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A Loss Prevention Contribution to Reduce Out-of-Stocks

Out-of-stocks is one of the worst failures we can have in supermarket operations, causing huge dissatisfaction in customer service. Although it is a recurring subject of publications focused on the sector, very little is said about the real loss it causes, in terms of values. The loss surveys point us to the loss of inventories as well as their causes, but it does not touch on the issue of out-of-stocks.

Loss prevention has undergone many changes over the years, moving from a culture focused on security to one more focused on processes, turning its eyes to the loss of productivity and seeking to increase profit. It is also common to see assignments such as inventories and internal inventory movements as part of loss prevention’s responsibilities. In other words, loss prevention has the opportunity to contribute to the effort to reduce sales losses caused by the lack of products, dealing with the information that is generated in the process of controlling inventories and inventories counts.

There is no lack of technology for monitoring out-of-stocks today. We have solutions that point when products have stocks and do not sell, to the point of the information showing if the item stopped selling for an hour, pointing through reports or collectors, where a simple visual check already solves the problem, determining the refueling in the shelves, or generating information for stock correction and, consequently, new purchase order. But it is possible to deal with product breakdown even without having market tools and applications at hand, setting up these control processes internally.

- Digital Partner -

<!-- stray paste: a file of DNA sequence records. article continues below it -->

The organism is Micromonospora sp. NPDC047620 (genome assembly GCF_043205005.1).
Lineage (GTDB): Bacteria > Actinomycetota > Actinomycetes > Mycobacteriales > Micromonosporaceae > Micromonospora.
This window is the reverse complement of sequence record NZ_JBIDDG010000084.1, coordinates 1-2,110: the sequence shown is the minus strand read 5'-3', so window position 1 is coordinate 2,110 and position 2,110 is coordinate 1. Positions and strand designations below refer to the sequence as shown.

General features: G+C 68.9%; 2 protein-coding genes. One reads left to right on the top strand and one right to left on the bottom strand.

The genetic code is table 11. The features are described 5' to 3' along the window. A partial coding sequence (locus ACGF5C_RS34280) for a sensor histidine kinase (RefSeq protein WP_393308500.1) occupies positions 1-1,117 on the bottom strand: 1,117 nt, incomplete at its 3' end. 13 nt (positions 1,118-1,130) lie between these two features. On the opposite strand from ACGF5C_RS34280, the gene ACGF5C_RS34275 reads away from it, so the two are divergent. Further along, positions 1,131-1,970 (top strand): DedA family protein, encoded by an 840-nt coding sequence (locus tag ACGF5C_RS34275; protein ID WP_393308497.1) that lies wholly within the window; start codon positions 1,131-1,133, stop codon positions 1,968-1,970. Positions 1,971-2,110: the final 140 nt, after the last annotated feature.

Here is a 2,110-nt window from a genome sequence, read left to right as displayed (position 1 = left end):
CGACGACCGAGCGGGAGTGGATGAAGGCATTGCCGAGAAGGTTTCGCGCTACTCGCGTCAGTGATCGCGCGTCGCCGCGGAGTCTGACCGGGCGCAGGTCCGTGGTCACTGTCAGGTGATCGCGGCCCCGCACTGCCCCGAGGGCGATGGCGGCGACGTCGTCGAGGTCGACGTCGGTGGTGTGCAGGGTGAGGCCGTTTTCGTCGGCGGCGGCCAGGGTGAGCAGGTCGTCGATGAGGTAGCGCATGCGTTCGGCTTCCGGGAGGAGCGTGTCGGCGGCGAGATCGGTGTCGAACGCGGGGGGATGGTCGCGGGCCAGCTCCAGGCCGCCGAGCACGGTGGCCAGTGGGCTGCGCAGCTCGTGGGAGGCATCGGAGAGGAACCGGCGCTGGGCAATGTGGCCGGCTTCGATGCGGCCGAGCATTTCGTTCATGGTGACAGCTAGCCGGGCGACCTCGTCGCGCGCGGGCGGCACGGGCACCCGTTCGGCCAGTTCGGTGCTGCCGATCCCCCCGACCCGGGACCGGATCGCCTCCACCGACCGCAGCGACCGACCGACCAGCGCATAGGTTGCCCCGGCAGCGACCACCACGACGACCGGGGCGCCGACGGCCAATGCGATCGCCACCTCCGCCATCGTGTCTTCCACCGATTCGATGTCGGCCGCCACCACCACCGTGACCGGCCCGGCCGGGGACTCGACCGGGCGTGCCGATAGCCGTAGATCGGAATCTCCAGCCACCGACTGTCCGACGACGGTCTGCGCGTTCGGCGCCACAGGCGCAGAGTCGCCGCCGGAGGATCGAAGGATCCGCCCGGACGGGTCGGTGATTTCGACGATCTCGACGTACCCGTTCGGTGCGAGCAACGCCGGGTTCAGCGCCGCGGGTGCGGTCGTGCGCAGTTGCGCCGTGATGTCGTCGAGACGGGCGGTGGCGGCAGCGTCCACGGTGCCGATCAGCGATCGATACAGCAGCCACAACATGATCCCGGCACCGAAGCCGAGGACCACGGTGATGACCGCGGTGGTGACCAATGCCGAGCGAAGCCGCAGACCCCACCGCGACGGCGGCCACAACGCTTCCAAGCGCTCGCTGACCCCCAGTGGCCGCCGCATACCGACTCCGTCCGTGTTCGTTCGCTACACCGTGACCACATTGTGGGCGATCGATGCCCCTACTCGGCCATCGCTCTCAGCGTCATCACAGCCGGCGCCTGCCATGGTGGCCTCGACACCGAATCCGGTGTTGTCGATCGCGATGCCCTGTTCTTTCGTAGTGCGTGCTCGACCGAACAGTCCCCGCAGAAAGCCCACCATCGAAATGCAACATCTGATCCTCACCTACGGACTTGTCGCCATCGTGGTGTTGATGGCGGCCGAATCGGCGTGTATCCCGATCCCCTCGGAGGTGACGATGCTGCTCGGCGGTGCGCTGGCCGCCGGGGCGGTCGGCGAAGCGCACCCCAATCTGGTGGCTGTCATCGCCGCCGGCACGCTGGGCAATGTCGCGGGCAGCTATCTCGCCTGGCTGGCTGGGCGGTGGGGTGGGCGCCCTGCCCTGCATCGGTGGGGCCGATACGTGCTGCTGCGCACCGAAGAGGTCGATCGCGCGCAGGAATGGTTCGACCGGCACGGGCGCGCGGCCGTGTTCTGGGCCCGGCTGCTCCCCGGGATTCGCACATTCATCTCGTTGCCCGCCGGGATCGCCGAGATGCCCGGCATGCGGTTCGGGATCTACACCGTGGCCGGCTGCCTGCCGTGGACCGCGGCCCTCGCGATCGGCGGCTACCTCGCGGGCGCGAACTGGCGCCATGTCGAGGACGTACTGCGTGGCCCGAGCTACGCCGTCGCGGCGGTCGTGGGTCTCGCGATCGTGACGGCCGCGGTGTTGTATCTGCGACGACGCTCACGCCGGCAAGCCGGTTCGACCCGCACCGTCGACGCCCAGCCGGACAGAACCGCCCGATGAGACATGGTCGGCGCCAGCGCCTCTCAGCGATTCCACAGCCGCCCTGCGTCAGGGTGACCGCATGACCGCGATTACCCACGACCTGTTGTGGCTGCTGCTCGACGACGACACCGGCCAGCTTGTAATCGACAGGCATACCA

Tools and Processes for Monitoring Out-of-Stocks

It is very common for the lack of confidence in inventories system information to generate orders for larger than proper purchases quantities, for fear of lacking the product. The correct stock information is essential to perform correct purchasing management in supermarkets, which avoids excesses of inventory and financial losses due to standing capital, but it must also be used to generate indicators of commercial (external) and operational (internal) out-of-stocks, for the problem to be addressed and correctly treated.

The commercial department, responsible for purchasing operations must address the external disruption by starting with an appropriate product system register, where there are clear rules for insertion as well as to inactivate or exclude products that should no longer be purchased. This consideration can be made for the entire chain or store-by-store, depending on the characteristics of the region or customer profile. Within this register management, it is suggested that seasonal items should be treated separately. Once these rules are defined, for any out-of-stock or lack of product, a decision must be taken, delete or inactivate in the register or place a new order to solve it. It is common for negotiations with suppliers to generate a lack of orders, but this penalizes customers a lot, and they should not be harmed by this.

The operations department, responsible for the store’s management, must also include routines and inventory monitoring in its operational processes through reports that provides correct support to monitor the point of (re)supply of products. It must be ensured that all products that store receipt are supplied or be stocked in the shelves on the same day as the entry occurred, as well as a follow-up of items that are not sold, at least once a week, to avoid that items without refueling that could be remain in back office or warehouse.